Thursday, March 18, 2004

Chief Conspirator Eugene Volokh and Slate's Dahlia Lithwick seem to be having a bit of trouble with the concept of democracy. Now, I say, "having a bit of trouble with", rather than the obvious, "loathing with unbridled passion", because (a) the latter would be so completely expected as not even to be worth mentioning, and (b) the two being fairly well-respected, legally educated minds, one would not expect them to have so much difficulty mastering such a simple concept.

At issue is a bill, HR 3920, proposing to allow Congress to override (by a two-thirds vote in both houses) any Supreme Court ruling to the effect that a particular statute is unconstitutional. Now, I understand that this bill is nothing short of a heresy against America's anti-democratic judicial religion, and that any adherent of the Church of the American Judiciary would therefore reject it out of hand as completely violating the Constitution, as interpreted by the High Priests of that Church. But Volokh's and Lithwick's difficulties with the bill go beyond mere dogmatic rejection of it. In fact, they honestly can't even seem to understand it.

Volokh's problem seems to stem from being so wedded to the idea of judicial supremacy that he simply can't imagine a world beyond it. Let us suppose, he offers, that Congress overrides a ruling in some case that a particular law is unconstitutional, but a similar (though not identical) case is later brought challenging the constitutionality of the same law. "Why should the Court do anything but strike the law down?", he asks. After much rambling, he seems--just barely--to stumble upon the obvious answer: "perhaps a Congressional veto of a Court decision striking down a statute might automatically mean the statute is per se validated against all future challenges, though that would pose its own problems." What those problems are, he doesn't say. Perhaps respect for democracy poses, in his view, a whole host of problems so self-evident as not to require mentioning.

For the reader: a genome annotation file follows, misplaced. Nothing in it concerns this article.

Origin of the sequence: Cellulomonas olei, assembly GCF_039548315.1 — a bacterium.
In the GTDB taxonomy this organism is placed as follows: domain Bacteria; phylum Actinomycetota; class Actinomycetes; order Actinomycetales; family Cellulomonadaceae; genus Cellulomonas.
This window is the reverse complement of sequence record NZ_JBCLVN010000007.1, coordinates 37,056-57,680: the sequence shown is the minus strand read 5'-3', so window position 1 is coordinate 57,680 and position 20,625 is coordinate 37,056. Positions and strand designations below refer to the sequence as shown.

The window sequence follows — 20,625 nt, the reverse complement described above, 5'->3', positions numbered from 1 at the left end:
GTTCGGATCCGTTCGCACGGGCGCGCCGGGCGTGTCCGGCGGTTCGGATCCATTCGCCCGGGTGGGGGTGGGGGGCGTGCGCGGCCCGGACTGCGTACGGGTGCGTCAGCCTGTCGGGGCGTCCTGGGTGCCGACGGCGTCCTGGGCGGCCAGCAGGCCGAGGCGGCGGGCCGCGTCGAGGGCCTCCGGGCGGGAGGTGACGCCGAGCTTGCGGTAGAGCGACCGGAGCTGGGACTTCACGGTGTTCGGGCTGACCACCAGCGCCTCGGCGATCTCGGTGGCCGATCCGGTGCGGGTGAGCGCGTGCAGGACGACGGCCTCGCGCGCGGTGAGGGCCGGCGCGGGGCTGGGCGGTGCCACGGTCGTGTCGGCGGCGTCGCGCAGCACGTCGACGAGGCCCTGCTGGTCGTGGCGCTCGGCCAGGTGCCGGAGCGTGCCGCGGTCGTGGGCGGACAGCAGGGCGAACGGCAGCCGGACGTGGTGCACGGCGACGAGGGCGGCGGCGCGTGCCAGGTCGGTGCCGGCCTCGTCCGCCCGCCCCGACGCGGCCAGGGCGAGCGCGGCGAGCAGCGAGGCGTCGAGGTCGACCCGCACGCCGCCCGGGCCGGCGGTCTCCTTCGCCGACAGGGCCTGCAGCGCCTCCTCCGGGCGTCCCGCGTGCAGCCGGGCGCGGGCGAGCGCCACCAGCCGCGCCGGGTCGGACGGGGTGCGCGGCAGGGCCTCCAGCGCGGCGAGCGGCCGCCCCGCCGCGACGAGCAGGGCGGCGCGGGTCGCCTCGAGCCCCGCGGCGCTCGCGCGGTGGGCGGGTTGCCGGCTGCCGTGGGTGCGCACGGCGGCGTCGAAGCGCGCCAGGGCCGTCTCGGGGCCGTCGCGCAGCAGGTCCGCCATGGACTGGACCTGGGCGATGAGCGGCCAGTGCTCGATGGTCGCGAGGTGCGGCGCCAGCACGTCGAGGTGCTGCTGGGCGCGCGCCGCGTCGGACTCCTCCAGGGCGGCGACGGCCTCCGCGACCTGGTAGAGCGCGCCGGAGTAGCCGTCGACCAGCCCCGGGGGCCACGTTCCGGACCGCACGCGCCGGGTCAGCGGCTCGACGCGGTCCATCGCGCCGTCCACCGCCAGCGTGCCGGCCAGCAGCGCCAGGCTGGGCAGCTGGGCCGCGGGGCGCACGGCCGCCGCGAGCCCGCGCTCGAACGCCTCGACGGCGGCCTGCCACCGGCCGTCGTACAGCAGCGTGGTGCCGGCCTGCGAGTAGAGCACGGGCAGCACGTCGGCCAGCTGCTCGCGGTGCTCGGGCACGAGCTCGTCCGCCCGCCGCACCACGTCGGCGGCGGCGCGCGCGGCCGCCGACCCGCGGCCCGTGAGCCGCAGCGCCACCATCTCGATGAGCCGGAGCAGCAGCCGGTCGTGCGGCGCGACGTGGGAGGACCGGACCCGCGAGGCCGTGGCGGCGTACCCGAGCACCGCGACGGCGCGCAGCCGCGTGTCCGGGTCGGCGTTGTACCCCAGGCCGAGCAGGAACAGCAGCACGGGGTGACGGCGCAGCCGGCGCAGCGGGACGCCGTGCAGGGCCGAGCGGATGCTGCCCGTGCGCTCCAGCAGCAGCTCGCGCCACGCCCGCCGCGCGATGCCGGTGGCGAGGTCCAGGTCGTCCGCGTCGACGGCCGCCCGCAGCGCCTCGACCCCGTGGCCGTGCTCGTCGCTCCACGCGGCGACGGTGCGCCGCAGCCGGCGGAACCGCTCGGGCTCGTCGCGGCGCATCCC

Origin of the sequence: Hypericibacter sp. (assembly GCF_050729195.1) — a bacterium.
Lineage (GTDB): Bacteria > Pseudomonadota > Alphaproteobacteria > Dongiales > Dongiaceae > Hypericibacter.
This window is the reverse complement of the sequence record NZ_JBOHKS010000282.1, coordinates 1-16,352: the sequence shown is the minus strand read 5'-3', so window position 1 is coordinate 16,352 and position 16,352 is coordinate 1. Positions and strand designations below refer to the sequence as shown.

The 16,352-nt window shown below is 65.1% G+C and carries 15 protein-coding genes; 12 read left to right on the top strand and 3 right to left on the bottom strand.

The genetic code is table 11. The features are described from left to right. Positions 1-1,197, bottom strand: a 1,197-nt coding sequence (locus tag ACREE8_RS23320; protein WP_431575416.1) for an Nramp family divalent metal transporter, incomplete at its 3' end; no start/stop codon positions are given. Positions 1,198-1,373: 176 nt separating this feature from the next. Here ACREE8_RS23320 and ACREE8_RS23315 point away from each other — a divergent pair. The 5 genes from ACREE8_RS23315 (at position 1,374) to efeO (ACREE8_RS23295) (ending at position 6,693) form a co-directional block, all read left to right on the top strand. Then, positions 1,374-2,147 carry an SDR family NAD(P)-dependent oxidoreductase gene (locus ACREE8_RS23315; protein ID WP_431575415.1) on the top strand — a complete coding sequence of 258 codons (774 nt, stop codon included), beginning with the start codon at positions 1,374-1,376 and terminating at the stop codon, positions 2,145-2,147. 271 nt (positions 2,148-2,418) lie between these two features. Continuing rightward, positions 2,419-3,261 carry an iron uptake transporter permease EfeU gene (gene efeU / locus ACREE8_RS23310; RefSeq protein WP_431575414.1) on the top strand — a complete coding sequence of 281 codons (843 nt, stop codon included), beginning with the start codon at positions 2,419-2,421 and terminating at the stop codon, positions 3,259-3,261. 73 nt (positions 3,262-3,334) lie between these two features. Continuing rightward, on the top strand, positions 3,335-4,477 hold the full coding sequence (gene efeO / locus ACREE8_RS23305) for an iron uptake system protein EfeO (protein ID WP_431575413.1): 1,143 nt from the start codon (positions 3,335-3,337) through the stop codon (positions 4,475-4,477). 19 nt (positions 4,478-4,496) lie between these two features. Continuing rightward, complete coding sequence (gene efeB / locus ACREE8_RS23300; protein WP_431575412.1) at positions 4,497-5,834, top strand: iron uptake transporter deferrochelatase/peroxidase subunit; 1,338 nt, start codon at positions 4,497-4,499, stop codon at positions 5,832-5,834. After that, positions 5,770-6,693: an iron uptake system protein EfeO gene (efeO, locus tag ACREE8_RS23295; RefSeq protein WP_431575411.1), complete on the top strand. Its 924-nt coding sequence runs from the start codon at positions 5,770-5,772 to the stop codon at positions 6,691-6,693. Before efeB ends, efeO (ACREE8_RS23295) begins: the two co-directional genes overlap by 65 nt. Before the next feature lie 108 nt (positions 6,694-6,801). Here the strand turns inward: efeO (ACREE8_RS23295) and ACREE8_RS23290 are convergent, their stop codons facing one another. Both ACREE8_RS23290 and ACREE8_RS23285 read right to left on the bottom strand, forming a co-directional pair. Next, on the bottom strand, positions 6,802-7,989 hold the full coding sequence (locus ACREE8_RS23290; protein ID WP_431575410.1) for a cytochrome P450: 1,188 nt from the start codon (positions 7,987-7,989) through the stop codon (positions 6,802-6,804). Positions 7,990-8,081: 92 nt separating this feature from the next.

Lithwick, meanwhile, goes on and on about two competing theological visions of the Constitution: that it's a "living" document, re-interpreted by wise judges over time, and that it has a fixed meaning, requiring a "strict constructionist" interpretation by those same wise judges. The idea of allowing democratically elected authorities to have input into the constitution's interpretation is so strange to her, though, that she misunderstands it completely, summarizing it with the phrase, "anyone who interprets the Constitution using a theory that differs from one's own is simply not a judge"--a position that she equates with "arrogance and lawlessness". In other words, the decision of a two-thirds majority of both houses of the elected representative bodies of a functioning democracy is, in her view, best characterized as simply "one's own" opinion.

This confusion is strange, because, as a matter of fact, Lithwick's home country, Canada, allows just such a legislative override of a judicial ruling of unconstitutionality. The Canadian constitution's "notwithstanding" clause explicitly lays out the procedure by which a legislature may, by a supermajority vote, override the Supreme Court's decision that a given piece of legislation is unconstitutional. The clause has even been used, in the (in)famous case of Quebec's language law, which mandated that French be given prominence over English in all public signs.

Now, I certainly don't endorse the result of that particular use of the clause, but the fact is that the world didn't collapse when ultimate authority was wrested from the courts and handed to a legislature. Ms. Lithwick and Prof. Volokh may not like such an arrangement--indeed, I'm quite sure they do not--and they certainly may declare it outside the current consensus understanding of American Constitutionalism. But it's extremely strange that they should treat the established practice of their neighbor to the north as some kind of bizarre logical inconsistency or anarchistic madness, like--oh, I don't know, the wacky theories of lunatics like Copernicus and Darwin.

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